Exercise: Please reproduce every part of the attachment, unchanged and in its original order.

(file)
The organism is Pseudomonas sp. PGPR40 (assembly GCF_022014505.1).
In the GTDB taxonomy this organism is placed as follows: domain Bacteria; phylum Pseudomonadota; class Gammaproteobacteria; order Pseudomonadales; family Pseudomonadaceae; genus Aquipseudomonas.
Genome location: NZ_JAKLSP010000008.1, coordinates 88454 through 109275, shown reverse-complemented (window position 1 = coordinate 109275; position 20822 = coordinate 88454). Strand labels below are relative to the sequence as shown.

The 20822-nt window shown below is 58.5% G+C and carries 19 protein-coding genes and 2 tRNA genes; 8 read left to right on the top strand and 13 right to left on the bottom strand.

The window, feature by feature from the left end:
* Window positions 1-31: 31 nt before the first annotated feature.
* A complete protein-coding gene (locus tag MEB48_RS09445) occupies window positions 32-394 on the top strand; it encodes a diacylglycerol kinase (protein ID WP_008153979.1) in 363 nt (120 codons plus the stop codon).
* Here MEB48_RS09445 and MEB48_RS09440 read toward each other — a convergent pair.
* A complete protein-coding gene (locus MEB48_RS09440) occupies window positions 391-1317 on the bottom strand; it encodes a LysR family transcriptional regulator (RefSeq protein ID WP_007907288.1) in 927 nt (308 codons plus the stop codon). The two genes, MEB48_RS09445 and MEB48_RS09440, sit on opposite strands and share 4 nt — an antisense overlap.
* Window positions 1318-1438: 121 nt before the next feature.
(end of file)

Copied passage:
The organism is Pseudomonas sp. PGPR40 (assembly GCF_022014505.1).
In the GTDB taxonomy this organism is placed as follows: domain Bacteria; phylum Pseudomonadota; class Gammaproteobacteria; order Pseudomonadales; family Pseudomonadaceae; genus Aquipseudomonas.
Genome location: NZ_JAKLSP010000008.1, coordinates 88454 through 109275, shown reverse-complemented (window position 1 = coordinate 109275; position 20822 = coordinate 88454). Strand labels below are relative to the sequence as shown.

The 20822-nt window shown below is 58.5% G+C and carries 19 protein-coding genes and 2 tRNA genes; 8 read left to right on the top strand and 13 right to left on the bottom strand.

The window, feature by feature from the left end:
* Window positions 1-31: 31 nt before the first annotated feature.
* A complete protein-coding gene (locus tag MEB48_RS09445) occupies window positions 32-394 on the top strand; it encodes a diacylglycerol kinase (protein ID WP_008153979.1) in 363 nt (120 codons plus the stop codon).
* Here MEB48_RS09445 and MEB48_RS09440 read toward each other — a convergent pair.
* A complete protein-coding gene (locus MEB48_RS09440) occupies window positions 391-1317 on the bottom strand; it encodes a LysR family transcriptional regulator (RefSeq protein ID WP_007907288.1) in 927 nt (308 codons plus the stop codon). The two genes, MEB48_RS09445 and MEB48_RS09440, sit on opposite strands and share 4 nt — an antisense overlap.
* Window positions 1318-1438: 121 nt before the next feature.